The Arch of Triumph in Pyongyang. Photo: Oliver Wainwright
The Arch of Triumph in Pyongyang. Photo: Oliver Wainwright

There are a number of reasons why there has been little substantive progress on North Korea’s denuclearization. Some blame can be laid at North Korea’s door, but there is also a failure of the United States to understand what North Korea has been saying all along – most notably in the declaration the two countries signed in Singapore in June.

The devil in the detail

To appreciate the importance of agreeing upon terms, take the example of insurance policies.

In the opening pages of any insurance document, the company spells out in painful detail exactly who the parties involved are and how they are affected by the insurance contract. Next, the company precisely defines each key term, to the point where all key terms used in the contract are defined.  The insurance buyer may not like all of the terms but, thanks to this detailed process, at least is fully aware of specific coverage and exclusions.

This is how negotiations with North Korea need to be conducted. Without common definitions of the terms, there can be no true understanding. Lacking that, there will be no lasting progress.

But even if the terms are precisely defined, and if the North agrees to those precise definitions, and if the North accepts those terms for use in an eventual pact regarding denuclearization, there is still the matter of reciprocity and timing.

Denuclearization was not the only clause

The agreement signed by North Korean leader Kim Jong Un and US President Donald Trump in Singapore on June 12 contains four key clauses.

  1. The United States and the DPRK commit to establish new U.S.–DPRK relations in accordance with the desire of the peoples of the two countries for peace and prosperity.
  2. The United States and the DPRK will join their efforts to build a lasting and stable peace regime on the Korean Peninsula.
  3. Reaffirming the April 27, 2018 Panmunjom Declaration, the DPRK commits to work toward complete denuclearization of the Korean Peninsula.
  4. The United States and the DPRK commit to recovering POW/MIA remains, including the immediate repatriation of those already identified.

In post-June negotiations, North Korea has been making repeated reference to easing sanctions, and most especially, to ending the Korean War – the two top clauses (respectively, “peace and prosperity” and “a lasting and stable peace regime.”) The North Korean side has also delivered on the fourth clause.

The top two clauses, however, have largely been ignored by the US side. Instead, Washington has focused almost exclusively on the third clause (“total denuclearization”).

Moreover, the US administration paid no attention to a critically important aspect of the statement: the order in which the clauses appeared. Denuclearization is third, yet the American negotiators have proceeded as though that is the first item of business.

One could argue that the North is only stalling, and that could well be a fair accusation. However, it is important to consider things from Pyongyang’s perspective.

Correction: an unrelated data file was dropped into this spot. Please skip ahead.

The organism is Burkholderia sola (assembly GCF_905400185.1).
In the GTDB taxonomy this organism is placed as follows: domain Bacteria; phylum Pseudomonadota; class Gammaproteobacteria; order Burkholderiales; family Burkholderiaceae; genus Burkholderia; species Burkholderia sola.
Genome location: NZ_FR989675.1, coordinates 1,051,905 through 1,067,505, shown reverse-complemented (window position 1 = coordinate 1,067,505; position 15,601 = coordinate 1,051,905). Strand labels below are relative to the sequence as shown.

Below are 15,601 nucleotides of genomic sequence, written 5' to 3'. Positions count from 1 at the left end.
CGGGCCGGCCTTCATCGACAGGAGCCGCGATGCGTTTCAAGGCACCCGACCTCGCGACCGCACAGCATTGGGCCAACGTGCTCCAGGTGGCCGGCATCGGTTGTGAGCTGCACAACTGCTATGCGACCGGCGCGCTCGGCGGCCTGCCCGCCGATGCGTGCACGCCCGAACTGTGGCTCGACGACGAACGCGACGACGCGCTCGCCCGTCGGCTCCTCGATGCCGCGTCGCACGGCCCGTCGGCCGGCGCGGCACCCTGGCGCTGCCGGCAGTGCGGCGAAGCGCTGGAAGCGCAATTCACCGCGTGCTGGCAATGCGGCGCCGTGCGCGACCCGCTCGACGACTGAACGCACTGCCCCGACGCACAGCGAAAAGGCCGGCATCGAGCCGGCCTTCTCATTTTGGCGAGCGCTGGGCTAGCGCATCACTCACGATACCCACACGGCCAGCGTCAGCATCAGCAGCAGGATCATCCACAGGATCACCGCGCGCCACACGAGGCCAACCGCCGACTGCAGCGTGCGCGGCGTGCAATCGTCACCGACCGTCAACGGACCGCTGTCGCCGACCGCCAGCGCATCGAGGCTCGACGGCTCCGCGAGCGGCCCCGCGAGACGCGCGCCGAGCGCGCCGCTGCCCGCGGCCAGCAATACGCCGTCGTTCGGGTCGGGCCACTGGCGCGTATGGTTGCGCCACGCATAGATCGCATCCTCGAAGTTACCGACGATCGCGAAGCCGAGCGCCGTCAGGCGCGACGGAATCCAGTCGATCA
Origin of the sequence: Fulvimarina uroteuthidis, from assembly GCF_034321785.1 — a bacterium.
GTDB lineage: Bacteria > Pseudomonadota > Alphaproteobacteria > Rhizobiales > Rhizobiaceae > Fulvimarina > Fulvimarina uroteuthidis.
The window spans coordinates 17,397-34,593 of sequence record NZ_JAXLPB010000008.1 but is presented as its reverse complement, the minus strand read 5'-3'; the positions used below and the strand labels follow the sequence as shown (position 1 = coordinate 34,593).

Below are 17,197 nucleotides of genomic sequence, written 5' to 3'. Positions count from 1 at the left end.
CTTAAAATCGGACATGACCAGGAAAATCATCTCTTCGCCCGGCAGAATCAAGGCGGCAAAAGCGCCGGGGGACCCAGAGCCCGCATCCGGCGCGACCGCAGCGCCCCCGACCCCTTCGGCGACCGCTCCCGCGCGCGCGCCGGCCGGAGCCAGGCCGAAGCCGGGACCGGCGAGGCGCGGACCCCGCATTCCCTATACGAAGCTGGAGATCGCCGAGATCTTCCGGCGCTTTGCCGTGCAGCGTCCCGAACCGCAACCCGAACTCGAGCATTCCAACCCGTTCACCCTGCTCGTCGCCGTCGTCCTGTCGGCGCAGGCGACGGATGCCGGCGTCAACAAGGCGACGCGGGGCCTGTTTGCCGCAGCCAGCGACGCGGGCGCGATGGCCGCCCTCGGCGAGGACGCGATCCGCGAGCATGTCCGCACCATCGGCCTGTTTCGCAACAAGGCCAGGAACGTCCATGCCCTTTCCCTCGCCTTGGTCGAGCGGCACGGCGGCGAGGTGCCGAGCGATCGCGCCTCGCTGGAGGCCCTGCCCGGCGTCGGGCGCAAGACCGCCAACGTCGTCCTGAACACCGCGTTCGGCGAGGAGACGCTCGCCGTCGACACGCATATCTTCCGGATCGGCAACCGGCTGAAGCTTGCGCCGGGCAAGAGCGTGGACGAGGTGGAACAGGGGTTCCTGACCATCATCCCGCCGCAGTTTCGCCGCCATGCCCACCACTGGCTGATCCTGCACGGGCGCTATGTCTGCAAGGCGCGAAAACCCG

Realistic options to forestall stalemate

Pyongyang has, for decades, seen Washington as its mortal enemy. Given Trump’s bluster about “fire and fury” being visited upon the North, Kim might logically conclude that providing an inventory of all of North Korea’s nuclear facilities – Washington’s current demand – would be the equivalent of handing the Americans a list of targets.

Whether or not Washington believes the North Korean negotiators are acting in good faith, their concerns must be understood. As the ancient Chinese military strategist Sun Tzu is said to have stated: “If you know the enemy and know yourself, you need not fear the result of a hundred battles.” US negotiators need to understand Pyongyang for progress to be made.

Many experts doubt that North Korea will ever fully denuclearize. They may be right. Whether or not this is the case, a point can be reached where, perhaps, there is a freeze, as has been promoted by China. Failing that, negotiators could work toward a détente, such as the United States established with first the Soviet Union when it got the bomb, and then later with China when it joined the nuclear club.

It has been done before and Washington knows how to do it again – if impediments to progress can be overcome.

Kim’s geopolitical concerns need to be understood, and consideration needs to be paid to those concerns if North Korea and the United States are to walk the path toward denuclearization together.  For the present, though, it is quite unlikely that Washington can achieve its espoused goal of complete denuclearization, and unless a dictionary of commonly-defined terms can be agreed upon, it will be impossible to proceed anywhere.

Potential for failure

This is all further complicated by two potential train wrecks.

The first is that Trump craves something that his predecessors could not accomplish: a denuclearization agreement – any denuclearization agreement.  The second is that the window of opportunity for a pact that is acceptable to the US is rapidly closing as South Korean President Moon Jae-in rushes to cement relations with the North without much regard for the eventual costs of so doing.

A meaningful agreement must be struck before the already withering support for sanctions – the only pressure left to bear on Pyongyang – is completely gone. Already China and Russia are ignoring UN sanctions as both countries support North Korea.

Time is running out and the odds are becoming greater than the ongoing set of summits and negotiations will drag on and on – a process that will once again benefit only Kim’s regime.

Robert E. McCoy is a former US Air Force intelligence specialist who was stationed in Asia for 14 years. 

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